Check your supplies. Make sure you have enough formula to last you through the weekend. Verify you have a spare of whatever might need replacing in the case of an emergency. Expect the power to go out. It’s probably too late to get a generator now, but if you need uninterrupted power for medical equipment, make plans with your admitting physician ahead of time to have a direct admission in the event of an outage. Don’t forget the gas for the generator.

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4 Tips for Fitting in Time for Your Partner

4 Tips for Fitting in Time for Your Partner

It’s a neverending battle. You work your butt off from the moment you wake up until the moment your child goes to bed, and then at least a little bit more afterward. The laundry is done (or, at least clean…), something to eat for dinner has been provided (thank you slow cooker), and now you’re thinking longingly of your bed. Yes, bed, that unattainable paradise where you may get a few hours rest before cries for your attention ring through the house at some hour of the morning which allows for less, and sometimes significantly less, than eight hours of sleep.

Where could time for your partner ever fit in? There aren’t enough hours in the day to get everything done as it is. I propose you don’t do chores while your spouse is awake and home. That’s right, if it takes more than a minute or two, then just skip it. For example, switch laundry over but don’t fold it (if you ever had time to fold it in the first place). Cook in the slow cooker instead of slaving over the stove (or microwave). Clean up that puddle of vomit on the floor, but don’t break out the carpet cleaner because you see several other spots just like it scattered across the room.

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Medical Identification (Medical ID)

I highly recommend anyone with a child who has complex medical issues or special needs purchase a basic medical ID. There are a lot of different kinds available. There are adjustable ones with velcro and watch bands. For the fashion forward there are adorable combinations of pink and blue bracelets. You can choose to engrave the details on a plate. Some have a pocket where there’s a little piece of paper you write on. Whatever method you choose, children with special needs and complex medical issues NEED a Medical ID.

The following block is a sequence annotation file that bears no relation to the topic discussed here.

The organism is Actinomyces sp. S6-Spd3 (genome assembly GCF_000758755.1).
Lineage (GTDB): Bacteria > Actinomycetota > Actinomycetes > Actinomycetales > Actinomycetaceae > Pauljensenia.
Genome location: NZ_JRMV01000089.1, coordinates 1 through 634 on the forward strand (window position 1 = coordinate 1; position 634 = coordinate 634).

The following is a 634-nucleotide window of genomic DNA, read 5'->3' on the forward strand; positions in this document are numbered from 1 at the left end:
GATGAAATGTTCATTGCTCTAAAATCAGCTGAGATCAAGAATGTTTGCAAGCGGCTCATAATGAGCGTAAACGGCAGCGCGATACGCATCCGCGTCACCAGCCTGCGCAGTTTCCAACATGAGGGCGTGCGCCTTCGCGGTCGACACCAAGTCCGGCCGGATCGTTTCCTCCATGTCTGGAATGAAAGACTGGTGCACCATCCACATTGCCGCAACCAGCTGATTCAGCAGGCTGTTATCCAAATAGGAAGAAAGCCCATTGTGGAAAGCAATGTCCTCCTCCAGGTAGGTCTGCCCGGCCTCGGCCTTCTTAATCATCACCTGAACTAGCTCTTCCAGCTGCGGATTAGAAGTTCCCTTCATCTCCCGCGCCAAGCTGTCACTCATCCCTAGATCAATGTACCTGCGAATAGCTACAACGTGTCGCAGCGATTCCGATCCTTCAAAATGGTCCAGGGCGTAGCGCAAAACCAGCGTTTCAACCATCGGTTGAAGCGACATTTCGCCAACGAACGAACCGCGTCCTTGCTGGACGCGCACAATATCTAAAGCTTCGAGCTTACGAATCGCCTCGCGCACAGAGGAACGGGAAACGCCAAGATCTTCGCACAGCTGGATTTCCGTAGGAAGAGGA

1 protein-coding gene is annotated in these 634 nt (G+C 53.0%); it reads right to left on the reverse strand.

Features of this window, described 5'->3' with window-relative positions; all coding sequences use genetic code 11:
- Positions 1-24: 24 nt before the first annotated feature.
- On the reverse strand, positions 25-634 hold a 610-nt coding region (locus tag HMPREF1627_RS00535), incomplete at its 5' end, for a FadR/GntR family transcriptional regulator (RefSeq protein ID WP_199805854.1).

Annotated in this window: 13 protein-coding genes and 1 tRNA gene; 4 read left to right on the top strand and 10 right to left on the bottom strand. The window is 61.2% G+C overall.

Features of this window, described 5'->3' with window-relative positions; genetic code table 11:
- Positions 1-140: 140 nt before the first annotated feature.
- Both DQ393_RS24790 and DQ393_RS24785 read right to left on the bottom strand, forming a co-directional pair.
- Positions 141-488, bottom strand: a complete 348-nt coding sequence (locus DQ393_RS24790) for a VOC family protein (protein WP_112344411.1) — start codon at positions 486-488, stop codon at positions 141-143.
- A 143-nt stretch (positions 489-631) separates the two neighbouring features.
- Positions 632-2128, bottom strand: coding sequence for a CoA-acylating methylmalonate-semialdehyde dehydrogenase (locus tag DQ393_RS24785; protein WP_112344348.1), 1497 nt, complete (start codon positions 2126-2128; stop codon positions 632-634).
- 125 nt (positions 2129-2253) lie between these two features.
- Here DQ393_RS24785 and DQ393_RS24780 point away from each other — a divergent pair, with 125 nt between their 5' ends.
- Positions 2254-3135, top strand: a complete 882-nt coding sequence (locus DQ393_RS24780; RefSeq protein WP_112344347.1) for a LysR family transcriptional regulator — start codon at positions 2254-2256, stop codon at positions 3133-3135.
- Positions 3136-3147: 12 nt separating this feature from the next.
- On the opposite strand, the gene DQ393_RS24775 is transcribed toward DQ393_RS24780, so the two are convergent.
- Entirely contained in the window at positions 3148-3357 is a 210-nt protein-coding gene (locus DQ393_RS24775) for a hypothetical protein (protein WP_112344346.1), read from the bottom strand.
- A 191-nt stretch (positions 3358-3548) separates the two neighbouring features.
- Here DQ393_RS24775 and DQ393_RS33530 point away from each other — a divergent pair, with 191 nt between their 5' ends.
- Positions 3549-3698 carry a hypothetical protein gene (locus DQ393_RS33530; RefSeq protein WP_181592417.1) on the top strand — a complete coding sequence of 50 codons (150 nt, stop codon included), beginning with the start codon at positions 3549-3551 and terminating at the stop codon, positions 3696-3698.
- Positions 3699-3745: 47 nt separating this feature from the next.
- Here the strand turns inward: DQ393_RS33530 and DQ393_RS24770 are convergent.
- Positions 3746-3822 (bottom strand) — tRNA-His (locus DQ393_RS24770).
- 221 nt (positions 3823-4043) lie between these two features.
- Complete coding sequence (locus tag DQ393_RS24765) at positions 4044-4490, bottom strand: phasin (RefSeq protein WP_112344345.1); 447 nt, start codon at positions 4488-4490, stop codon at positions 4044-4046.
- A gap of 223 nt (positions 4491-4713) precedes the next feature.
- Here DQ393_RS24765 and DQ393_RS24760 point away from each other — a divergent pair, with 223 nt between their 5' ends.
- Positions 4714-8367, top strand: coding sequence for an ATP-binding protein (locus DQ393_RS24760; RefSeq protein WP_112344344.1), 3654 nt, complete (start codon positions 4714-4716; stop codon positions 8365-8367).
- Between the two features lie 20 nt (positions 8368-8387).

Why? You might be incapacitated by the same thing that injured your child or your child might not be with you. Then…

  1. Drug allergies will not be discovered until the drug is administered.
  2. If your child has an implanted device, such as a shunt, no one will know to check right away if it’s been damaged.
  3. They may offer your child who silently aspirates food or drink.

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Last Day of Goodreads Giveaway

If you haven’t already heard, I’m giving away 10 free signed copies of my book Becoming a Medical Mom on Goodreads.
https://www.goodreads.com/giveaway/show/160173-becoming-a-medical-mom
It has 3 five star reviews, 2 on Goodreads and 1 on Amazon.com. It’s an excellent resource for parents of kids who have medical needs (and I’m not the only one that thinks so)!

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The Nearly Impossible Task of Finding a Sitter

The Nearly Impossible Task of Finding a Sitter